Where to split this pattern?

Discussion in 'Pattern making' started by G3j, May 23, 2023.

  1. G3j

    G3j Lead

    I'm making a live steam locomotive. The next cast is to be the trailing wheels. The drawing is for the original 45" wheel, but my project is 1/8 scale, so just under 6" diameter.

    I can't figure out what the pattern should look like. The drawing shows the hub, rim and spokes drafted to the back side. That would imply the whole pattern would draw in one direction rather than being split. But then how to I get the shape of the spokes at the front, as well as the hub extending proud of the rim? It looks like at the plane of the rim I would need to pull in two different directions; the hub & rim vs the front of the spokes.

    The part will be cast iron in green sand. I've made a 3d printed pattern with no split as a test. Aside from the issue above, when I tried molding in green sand, the sand between the spokes pulled out. The gap is narrow and deep, so there isn't much to hold the sand in place when pulling the pattern. Can I do this in green sand, or do I need to use something more robust?

    Any advice?

    Attached Files:

  2. Al2O3

    Al2O3 Administrator Staff Member

    Hey G3j, welcome to the Home Foundry.

    If I'm reading the drawing correctly, the spokes are almost entirely drafted from one side, but, the spoke cross sections show a radius on the bottom side, so it would need to be parted where that radius meets the drafted part of spoke something like the red line below.

    45 Trailing Truck Wheels-compressed.jpg

    Now you could make a backer to do this but if you only want to cast a couple in green sand, the easiest way to do that is just sit the one-piece printed pattern on a board in the flask, pack/ram the whole thing, flip it over and cope down to the backside of the spoke fillets with a spoon to where they meet the drafted spoke (red line), apply parting compound, pack the backside, split the mold and remove the pattern. You'll need to decide if you want to core the axle hole or since it's small cast it solid.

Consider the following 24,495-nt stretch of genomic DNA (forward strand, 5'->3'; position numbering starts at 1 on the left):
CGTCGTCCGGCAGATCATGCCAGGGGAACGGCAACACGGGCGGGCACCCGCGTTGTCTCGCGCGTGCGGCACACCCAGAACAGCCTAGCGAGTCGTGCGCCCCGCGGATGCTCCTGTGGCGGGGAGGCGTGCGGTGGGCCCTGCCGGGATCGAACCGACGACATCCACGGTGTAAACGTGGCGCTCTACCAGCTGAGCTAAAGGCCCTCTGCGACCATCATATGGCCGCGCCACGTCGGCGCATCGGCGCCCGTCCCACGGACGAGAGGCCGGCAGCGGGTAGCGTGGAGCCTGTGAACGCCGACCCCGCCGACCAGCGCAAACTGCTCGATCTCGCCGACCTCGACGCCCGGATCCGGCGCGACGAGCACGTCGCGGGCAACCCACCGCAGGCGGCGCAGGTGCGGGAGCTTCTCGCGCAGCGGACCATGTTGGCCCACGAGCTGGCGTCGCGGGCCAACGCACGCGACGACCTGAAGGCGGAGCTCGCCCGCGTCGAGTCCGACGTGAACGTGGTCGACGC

Many years ago, I had a complex part and was asking a master molder how to part it. He grabbed it out of my hand and did what described above in about 5 minutes. -Very humbling.

    HT1, Tops and Sawyer massey like this.
  3. HT1

    HT1 Silver Banner Member

    If you decide to "cope down" as kelly suggests only thing i would recommend is to clearly draw the parting line on the pattern , to help you know where to stop coping, and unless you intend to do A LOT of them his suggestion is spot on

    in the Navy we did alot of coping down one of the tricks is if you have all interchangeable flasks is to cope down once, then make all the Drags (or Copes ) using that one as a follow board , Im probably describing it poorly

    V/r HT1
    Tobho Mott likes this.
  4. G3j

    G3j Lead

    Thank you both for your replies and advice. I've not done "coping down" but I can see the value and understand how to do it. I've just done a test mold, focusing on the drag. Unfortunately, due to the long narrow channels between the spokes, the sand in that area pulled out when I tried pulling the pattern.
    Any suggestions to resolve this problem?
  5. Al2O3

    Al2O3 Administrator Staff Member

    How much draft do they have? Polish the surfaces to high luster, apply graphite, vibrate pattern before extraction. What kind of binder? Green sand? Might be a bit too wet if so. Short of that more draft.

    HT1 likes this.
  6. Tobho Mott

    Tobho Mott Gold Banner Member

    If all else fails, you could try pushing some flat head nails or twisting some screws into the sand in those gaps before you ram up the other half. It might help those fragile pieces of sand stay put when you draw the pattern rather than breaking off and coming with it.

  7. Melterskelter

    Melterskelter Gold Banner Member